I’d wager to bet this lens becomes very popular.
Support the Site
I only get income two ways: from memberships, and from affiliate links, so your help with either is what keeps this site going.
Buying the Olympus 25mm f/1.8 from these links will directly support the site.❘ ❙ ❚ ❙ ❘
- The Lunar Powerplant→
The construction of the luna ring would more than likely take place in multiple phases, possibly through 2 generations. The first step is to set up an infrastructure to get the materials needed for the project into space which would include a space port that could robotically build ships in low Earth orbit.
It sounds so crazy futuristic, but at the same time it’s pretty amazing that something like this hasn’t been attempted.
Sounds better than heating stuff up as hot as the Sun… On Earth.❘ ❙ ❚ ❙ ❘
- ‘How Covert Agents Infiltrate the Internet to Manipulate, Deceive, and Destroy Reputations’→
The broader point is that, far beyond hacktivists, these surveillance agencies have vested themselves with the power to deliberately ruin people’s reputations and disrupt their online political activity even though they’ve been charged with no crimes, and even though their actions have no conceivable connection to terrorism or even national security threats.
They are using the same tactics that both make the web great, and make it so fragile. That this level of deception is taking place can and will pull more and more things people read online into question. That, overall, is very bad for the web.❘ ❙ ❚ ❙ ❘
- The New TextSecure: Privacy Beyond SMS→
Since I am posting about a lot of secure messaging systems, TextSecure has a new version out (I’m not sure if it is out for iOS yet), but this feature looks great:
The new TextSecure also introduces support for private group chat. Users can now create groups with a title and avatar icon, add their friends, join or leave groups, and exchange messages/media, all with the same end-to-end encryption properties pairwise TextSecure chats provide.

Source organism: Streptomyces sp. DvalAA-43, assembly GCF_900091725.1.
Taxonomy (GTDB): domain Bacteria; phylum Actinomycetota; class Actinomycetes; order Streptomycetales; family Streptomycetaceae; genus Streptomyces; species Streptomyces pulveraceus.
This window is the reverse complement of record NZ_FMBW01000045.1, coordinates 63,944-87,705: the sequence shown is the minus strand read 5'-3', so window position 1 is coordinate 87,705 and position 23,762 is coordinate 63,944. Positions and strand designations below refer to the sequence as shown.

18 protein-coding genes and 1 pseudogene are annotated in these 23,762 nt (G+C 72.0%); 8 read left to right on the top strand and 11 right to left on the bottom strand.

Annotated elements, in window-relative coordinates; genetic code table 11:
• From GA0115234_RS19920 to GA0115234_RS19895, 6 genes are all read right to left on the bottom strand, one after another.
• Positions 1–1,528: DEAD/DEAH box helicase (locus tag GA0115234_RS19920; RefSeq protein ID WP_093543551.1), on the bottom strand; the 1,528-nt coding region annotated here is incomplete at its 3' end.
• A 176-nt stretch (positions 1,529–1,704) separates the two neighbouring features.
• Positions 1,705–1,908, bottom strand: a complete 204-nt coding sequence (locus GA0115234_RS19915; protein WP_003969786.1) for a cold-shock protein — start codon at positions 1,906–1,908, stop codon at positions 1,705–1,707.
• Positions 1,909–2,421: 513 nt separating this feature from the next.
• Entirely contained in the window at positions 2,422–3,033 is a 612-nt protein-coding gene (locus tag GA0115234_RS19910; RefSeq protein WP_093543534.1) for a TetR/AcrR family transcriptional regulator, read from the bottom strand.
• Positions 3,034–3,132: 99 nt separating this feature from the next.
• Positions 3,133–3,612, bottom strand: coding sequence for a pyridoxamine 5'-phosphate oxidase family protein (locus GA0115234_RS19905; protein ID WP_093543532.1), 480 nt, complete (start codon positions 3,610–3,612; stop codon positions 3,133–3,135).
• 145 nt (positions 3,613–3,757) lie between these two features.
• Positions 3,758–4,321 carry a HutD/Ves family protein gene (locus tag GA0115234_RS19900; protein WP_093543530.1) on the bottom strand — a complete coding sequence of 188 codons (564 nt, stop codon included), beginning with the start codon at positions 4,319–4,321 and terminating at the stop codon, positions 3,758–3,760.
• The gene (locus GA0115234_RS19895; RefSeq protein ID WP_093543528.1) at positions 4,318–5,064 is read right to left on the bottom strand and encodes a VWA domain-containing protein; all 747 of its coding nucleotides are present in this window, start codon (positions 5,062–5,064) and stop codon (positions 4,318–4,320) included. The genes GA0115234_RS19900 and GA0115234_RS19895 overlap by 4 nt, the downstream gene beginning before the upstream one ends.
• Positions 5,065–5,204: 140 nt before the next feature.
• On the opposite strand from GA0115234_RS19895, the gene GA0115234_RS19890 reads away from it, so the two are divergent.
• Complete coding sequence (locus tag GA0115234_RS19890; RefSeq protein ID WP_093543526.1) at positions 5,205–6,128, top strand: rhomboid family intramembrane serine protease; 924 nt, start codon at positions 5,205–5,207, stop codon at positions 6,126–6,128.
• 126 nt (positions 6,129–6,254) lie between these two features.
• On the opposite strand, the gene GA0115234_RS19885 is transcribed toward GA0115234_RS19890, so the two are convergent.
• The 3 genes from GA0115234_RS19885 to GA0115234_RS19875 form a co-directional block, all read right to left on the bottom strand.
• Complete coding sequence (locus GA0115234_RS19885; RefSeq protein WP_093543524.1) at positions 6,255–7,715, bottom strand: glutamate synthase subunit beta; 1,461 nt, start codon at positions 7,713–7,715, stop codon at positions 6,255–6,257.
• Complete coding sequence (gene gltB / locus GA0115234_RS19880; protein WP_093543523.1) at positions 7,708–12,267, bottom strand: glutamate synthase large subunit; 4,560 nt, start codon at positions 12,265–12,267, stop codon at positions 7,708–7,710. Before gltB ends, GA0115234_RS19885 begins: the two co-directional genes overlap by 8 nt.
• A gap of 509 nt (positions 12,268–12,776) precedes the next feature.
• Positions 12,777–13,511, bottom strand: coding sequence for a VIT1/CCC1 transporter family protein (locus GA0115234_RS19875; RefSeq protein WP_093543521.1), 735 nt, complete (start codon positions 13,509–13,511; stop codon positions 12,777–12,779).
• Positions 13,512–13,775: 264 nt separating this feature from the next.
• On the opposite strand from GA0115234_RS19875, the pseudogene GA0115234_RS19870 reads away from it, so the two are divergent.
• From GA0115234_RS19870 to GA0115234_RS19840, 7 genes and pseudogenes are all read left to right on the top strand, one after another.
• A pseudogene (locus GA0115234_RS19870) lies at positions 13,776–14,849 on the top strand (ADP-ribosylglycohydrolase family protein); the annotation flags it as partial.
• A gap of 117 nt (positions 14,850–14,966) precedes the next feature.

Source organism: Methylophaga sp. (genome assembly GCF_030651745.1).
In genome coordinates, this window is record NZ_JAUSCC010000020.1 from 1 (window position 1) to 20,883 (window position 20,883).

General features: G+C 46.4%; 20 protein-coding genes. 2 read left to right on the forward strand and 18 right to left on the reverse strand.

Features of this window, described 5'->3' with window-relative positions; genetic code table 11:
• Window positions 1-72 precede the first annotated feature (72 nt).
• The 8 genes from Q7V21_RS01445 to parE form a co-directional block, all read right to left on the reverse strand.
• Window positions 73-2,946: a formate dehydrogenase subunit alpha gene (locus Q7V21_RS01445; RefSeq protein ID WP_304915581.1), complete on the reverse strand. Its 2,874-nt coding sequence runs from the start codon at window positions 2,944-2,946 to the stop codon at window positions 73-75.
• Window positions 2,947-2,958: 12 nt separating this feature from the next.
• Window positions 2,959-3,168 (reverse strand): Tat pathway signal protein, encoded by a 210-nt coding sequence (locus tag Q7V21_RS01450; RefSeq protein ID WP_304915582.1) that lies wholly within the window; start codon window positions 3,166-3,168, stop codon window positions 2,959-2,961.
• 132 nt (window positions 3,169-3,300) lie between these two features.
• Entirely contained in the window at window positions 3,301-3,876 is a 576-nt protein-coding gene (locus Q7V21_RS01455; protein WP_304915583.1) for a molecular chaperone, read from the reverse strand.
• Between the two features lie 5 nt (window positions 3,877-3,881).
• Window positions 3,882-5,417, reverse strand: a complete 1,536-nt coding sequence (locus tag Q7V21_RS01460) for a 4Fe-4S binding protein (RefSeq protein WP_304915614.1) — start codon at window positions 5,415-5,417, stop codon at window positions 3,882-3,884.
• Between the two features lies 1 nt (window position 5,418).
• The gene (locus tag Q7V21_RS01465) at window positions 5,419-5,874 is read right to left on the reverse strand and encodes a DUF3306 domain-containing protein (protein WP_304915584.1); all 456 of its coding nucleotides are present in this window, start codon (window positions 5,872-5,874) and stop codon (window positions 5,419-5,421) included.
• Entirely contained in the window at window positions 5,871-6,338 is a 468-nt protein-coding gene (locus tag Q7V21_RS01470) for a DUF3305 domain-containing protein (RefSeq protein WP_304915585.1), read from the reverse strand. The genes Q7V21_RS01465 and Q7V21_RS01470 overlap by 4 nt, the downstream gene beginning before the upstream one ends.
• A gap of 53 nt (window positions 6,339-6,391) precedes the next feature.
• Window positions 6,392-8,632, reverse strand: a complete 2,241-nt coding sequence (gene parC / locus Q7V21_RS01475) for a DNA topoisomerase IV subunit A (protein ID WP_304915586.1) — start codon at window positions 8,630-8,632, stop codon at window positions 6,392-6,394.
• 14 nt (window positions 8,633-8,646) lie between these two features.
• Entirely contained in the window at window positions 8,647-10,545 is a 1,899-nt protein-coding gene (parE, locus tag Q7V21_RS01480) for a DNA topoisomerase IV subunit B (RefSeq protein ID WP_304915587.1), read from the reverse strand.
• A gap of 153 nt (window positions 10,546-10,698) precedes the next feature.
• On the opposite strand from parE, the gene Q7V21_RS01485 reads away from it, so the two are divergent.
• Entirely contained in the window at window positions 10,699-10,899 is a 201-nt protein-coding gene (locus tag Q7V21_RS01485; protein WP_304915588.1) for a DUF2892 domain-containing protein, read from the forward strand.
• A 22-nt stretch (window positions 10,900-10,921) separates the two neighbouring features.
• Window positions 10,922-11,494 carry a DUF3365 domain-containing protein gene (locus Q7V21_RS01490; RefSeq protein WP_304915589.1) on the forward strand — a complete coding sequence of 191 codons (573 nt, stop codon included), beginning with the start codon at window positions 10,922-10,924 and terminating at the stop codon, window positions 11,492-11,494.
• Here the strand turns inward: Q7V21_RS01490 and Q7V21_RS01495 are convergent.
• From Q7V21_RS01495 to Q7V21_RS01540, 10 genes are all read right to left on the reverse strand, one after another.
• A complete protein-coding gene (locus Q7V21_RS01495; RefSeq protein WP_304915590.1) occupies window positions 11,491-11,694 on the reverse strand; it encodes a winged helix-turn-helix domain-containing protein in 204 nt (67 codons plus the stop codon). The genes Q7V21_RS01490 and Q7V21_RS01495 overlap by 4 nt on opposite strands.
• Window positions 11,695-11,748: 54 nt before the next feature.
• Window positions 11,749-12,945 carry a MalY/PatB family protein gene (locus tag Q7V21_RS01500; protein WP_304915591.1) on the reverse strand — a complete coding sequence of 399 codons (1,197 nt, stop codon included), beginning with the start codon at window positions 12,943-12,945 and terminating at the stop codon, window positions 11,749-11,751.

In fact, TextSecure is probably the most robust and full featured. Glad there are so many options.❘ ❙ ❚ ❙ ❘
- “As an entrepreneur making decisions for your company, always go back to your first principles of what’s important to you and why you started in the first place.”∞❘ ❙ ❚ ❙ ❘
- $200,000 to the hacker who can break Telegram→
I guess Telegram might be more secure than their silly App Store description would lead one to believe.❘ ❙ ❚ ❙ ❘
- Secure Messaging
I mentioned Threema in another post and talked about how there is a lot to do with key exchange that can make such apps insecure. In reading more about Threema in their FAQ, it appears that the app servers can either facilitate the key exchange or it can be done in person via QR codes.
Key exchange is going to be that part of any end to end encryption system. iMessage most certainly holds the keys and are thus subject to court orders, it appears Threema doesn’t hold the keys.
That alone doesn’t make it secure, as they note that they must know who to send the message to. Even though those logs are being stored, there is nothing stopping someone from forcing them to log that data and turn it over (which is what PRISM tracks), but this is where their location comes into play, and I’m not sure the Swiss laws on this stuff.
At the end of the day you have to decide who you are trying to protect your data from.❘ ❙ ❚ ❙ ❘
- ‘iPod mini’→
Andrew Kim on the iPod mini:
This is it. The greatest thing mankind has ever made.
Great read, this is the one iPod I never owned.❘ ❙ ❚ ❙ ❘
- ‘The problem with WhatsApp’s privacy boasts: They’re not true’→
Yasha Levine takes Whatsapp's security claims to task:
WhatsApp might have played fast and loose with the security of its hundreds of millions of users up to now, but that’s about to change. After all, if there’s one company WhatsApp users can trust to safeguard their privacy, surely that company is… uh… Facebook.
I don't think I will ever get the appeal of Whatsapp, but man does it have a shit privacy record. It does seem though that users are paying attention to security in some way. Over the past week an app called Telegram Messenger has passed Whatsapp in the free rankings, and it boasts better security than Whatsapp.
Humorously, under 'security', the app just assures you it is secure. So, yeah.
On the paid side an app called Threema has been sliding up the charts. For $1.99 it claims to offer true end to end encryption on messaging, but to be fair Apple's native iMessage offers end to end encryption too. The big question is where, who, and how the encryption keys are stored. For its part Threema is based in Switzerland, who knows if that helps anything.
It's encouraging that users seems to be paying attention to more secure messaging platforms, but crazy that so many large news outlets billed Whatsapp as secure, ignoring the evidence to the contrary.❘ ❙ ❚ ❙ ❘